Shooting graphite at an obstacle, the team created a record-setting crystal harder than a diamond

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2021-06-29 16:50:42

Not only jewelry for women, diamonds also have many practical applications. Thanks to its high hardness, this mineral is used as an industrial cutting blade, or as a specialized industrial drill bit.

Diamond is a highly valuable material, and science has long sought to create a similarly hard material. Now they’ve been able to create something even better than natural diamonds.

Science believes that lonsdaleite, or hexagonal diamond, is harder than diamond. But the rare material exists in very little in nature, they are often found in meteorite impact craters, and the amount of londasleite is not enough to test the hardness. Scientists from the Institute for Impulse Physics at Washington State University have created londasleit to measure and reinforce inherent beliefs.

Diamonds are used as industrial cutting blades, or specialized industrial drill bits.

A new kind of Artificial Diamond

Researchers at the Institute for Impulse Physics at Washington State University have synthesized a hexagonal diamond large enough to be studied for hardness in an experiment.

Diamond is a very special materialt,” said Yogendra Gupta, head of the institute and author of the study. “Not only is it the hardest material – diamond also has exceptional optical properties and excellent thermal conductivity. We have now synthesized a hexagonal structure diamond by means of a sudden shock, which is significantly harder and more durable than conventional jewelry diamonds.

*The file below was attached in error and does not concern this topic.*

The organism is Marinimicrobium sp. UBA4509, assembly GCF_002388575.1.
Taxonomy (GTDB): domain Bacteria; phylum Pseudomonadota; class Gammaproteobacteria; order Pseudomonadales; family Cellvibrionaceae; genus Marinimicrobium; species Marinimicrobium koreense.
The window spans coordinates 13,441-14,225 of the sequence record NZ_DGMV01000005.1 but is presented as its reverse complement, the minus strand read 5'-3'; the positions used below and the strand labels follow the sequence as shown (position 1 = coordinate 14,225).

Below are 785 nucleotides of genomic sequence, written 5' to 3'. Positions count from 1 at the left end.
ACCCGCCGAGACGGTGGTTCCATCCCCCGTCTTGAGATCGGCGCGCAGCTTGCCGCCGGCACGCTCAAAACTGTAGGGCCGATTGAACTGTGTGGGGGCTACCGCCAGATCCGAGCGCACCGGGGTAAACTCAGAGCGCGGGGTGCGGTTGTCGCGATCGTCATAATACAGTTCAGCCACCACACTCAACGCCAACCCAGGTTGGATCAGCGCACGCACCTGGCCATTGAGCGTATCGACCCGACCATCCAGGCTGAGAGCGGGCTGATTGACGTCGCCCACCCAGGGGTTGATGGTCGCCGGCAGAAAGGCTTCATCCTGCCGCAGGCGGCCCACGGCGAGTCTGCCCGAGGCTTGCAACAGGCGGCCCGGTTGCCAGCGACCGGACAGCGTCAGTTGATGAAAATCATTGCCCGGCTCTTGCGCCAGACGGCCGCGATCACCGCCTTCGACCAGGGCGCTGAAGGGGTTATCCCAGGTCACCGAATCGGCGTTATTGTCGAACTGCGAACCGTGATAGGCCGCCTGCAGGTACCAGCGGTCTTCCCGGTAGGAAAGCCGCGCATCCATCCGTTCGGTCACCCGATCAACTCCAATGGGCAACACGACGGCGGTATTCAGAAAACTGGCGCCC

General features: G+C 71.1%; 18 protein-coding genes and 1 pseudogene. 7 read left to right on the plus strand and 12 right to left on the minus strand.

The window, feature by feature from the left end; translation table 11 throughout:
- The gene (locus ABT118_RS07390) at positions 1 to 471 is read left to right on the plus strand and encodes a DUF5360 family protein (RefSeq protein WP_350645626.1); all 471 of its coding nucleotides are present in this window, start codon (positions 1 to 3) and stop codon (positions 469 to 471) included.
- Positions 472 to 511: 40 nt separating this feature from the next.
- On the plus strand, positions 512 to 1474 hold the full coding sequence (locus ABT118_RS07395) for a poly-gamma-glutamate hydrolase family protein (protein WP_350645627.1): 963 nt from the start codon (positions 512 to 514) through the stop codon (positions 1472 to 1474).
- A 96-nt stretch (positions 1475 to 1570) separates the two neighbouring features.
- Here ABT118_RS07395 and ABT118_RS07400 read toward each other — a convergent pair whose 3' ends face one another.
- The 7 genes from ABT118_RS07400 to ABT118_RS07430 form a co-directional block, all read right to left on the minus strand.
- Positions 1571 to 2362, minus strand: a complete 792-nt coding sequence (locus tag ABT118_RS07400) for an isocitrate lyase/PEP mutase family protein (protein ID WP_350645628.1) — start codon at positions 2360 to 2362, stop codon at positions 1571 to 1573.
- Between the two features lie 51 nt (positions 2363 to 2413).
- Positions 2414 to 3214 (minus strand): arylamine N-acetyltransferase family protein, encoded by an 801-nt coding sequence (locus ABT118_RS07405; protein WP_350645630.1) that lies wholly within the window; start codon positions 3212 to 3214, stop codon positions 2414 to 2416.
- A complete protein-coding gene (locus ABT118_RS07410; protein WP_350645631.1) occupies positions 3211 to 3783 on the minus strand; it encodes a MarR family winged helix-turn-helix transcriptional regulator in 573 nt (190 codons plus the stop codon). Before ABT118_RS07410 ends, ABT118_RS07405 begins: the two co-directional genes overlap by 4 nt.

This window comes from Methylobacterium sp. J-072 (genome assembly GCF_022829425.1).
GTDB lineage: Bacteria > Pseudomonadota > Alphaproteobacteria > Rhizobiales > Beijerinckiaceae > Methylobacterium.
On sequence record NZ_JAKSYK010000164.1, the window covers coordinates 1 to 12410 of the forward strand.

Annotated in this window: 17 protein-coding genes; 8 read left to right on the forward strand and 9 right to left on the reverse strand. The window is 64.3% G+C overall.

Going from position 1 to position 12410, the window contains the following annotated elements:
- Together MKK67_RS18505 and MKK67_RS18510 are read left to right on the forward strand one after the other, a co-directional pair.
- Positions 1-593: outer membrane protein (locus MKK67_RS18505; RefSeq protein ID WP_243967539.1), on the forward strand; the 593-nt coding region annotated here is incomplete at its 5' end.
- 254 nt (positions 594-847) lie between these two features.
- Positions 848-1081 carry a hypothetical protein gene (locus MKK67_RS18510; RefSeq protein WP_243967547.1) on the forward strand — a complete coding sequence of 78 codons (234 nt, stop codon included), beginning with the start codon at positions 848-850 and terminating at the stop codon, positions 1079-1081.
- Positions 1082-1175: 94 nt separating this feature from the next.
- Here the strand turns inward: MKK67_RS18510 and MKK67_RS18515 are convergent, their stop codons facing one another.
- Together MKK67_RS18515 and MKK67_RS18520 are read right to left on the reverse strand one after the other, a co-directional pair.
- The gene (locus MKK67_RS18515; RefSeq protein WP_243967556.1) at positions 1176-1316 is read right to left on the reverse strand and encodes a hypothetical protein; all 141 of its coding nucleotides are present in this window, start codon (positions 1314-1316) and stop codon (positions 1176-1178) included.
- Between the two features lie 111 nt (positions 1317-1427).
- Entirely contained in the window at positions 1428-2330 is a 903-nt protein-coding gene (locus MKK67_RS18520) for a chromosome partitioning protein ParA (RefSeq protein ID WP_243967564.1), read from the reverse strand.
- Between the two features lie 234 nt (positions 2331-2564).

Shooting graphite at an obstacle, the team created a record-setting crystal harder than a diamond - Photo 2.

Diamond is a very special material. Not only is it the hardest material – diamond also has exceptional optical properties and excellent thermal conductivity.

Using gunpowder and compressed air, Gupta’s team shoots coin-sized graphite discs into a transparent material at 15,000 mph. As soon as there is a collision, the impulses travel through these disks and create lonsdaleite.

Hardness test with sound waves

The harder the material, the easier it is for sound to pass through. Based on that, the researchers used strong collisions to generate sound waves, and then tracked the distance it traveled through lonsdaleite. The results show that this material has a higher hardness than diamond.

Since harder materials are also stronger and harder to scratch, the team concluded lonsdaleite is up to 58% stronger than diamond – a new record. They published their findings in the journal Physical Review Letters.

Shooting graphite at an obstacle, the team created a record-setting crystal harder than a diamond - Photo 3.

Because the harder materials are also stronger and harder to scratch, the team concluded that lonsdaleite is 58% better in application than diamond.

We don’t have to worry about lab-synthesized super-diamonds making our existing jewelry worthless. Lonsdaleite only lasts for a few nanoseconds before a strong impact destroys them, a short time for scientists to measure the hardness. Professor Gupta thinks that if we can prolong the life of londasleite, we will have a glittering precious material that is stronger than diamond.

Yogendra Gupta asks the question: “If we can produce and polish them, I think they will be preferred over regular diamonds, which have a cubic crystal structure. If someone told you you could choose between the two, which diamond would you choose?

According to BigThink

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